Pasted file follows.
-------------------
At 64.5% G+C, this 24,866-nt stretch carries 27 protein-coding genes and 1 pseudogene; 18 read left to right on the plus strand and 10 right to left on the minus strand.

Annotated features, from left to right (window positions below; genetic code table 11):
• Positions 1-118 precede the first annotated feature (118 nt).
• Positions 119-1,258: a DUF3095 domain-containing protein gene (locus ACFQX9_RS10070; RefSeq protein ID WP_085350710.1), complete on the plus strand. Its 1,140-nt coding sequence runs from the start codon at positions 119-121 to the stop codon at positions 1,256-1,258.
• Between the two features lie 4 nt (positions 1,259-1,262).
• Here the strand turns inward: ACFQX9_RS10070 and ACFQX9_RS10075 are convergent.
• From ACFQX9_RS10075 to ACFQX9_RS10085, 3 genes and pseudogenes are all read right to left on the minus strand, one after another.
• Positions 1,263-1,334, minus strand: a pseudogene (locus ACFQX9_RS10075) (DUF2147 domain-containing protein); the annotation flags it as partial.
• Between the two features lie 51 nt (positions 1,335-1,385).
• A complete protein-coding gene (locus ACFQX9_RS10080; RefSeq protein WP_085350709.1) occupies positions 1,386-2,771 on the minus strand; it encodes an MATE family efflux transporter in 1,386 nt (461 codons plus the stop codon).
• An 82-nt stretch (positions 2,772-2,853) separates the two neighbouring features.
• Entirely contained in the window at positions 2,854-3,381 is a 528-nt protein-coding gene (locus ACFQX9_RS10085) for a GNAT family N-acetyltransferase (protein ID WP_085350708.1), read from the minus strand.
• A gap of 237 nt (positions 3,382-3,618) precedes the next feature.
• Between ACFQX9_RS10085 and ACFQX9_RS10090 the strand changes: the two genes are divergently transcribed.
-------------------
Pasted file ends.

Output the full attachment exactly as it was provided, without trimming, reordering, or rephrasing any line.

At 64.5% G+C, this 24,866-nt stretch carries 27 protein-coding genes and 1 pseudogene; 18 read left to right on the plus strand and 10 right to left on the minus strand.

Annotated features, from left to right (window positions below; genetic code table 11):
• Positions 1-118 precede the first annotated feature (118 nt).
• Positions 119-1,258: a DUF3095 domain-containing protein gene (locus ACFQX9_RS10070; RefSeq protein ID WP_085350710.1), complete on the plus strand. Its 1,140-nt coding sequence runs from the start codon at positions 119-121 to the stop codon at positions 1,256-1,258.
• Between the two features lie 4 nt (positions 1,259-1,262).
• Here the strand turns inward: ACFQX9_RS10070 and ACFQX9_RS10075 are convergent.
• From ACFQX9_RS10075 to ACFQX9_RS10085, 3 genes and pseudogenes are all read right to left on the minus strand, one after another.
• Positions 1,263-1,334, minus strand: a pseudogene (locus ACFQX9_RS10075) (DUF2147 domain-containing protein); the annotation flags it as partial.
• Between the two features lie 51 nt (positions 1,335-1,385).
• A complete protein-coding gene (locus ACFQX9_RS10080; RefSeq protein WP_085350709.1) occupies positions 1,386-2,771 on the minus strand; it encodes an MATE family efflux transporter in 1,386 nt (461 codons plus the stop codon).
• An 82-nt stretch (positions 2,772-2,853) separates the two neighbouring features.
• Entirely contained in the window at positions 2,854-3,381 is a 528-nt protein-coding gene (locus ACFQX9_RS10085) for a GNAT family N-acetyltransferase (protein ID WP_085350708.1), read from the minus strand.
• A gap of 237 nt (positions 3,382-3,618) precedes the next feature.
• Between ACFQX9_RS10085 and ACFQX9_RS10090 the strand changes: the two genes are divergently transcribed.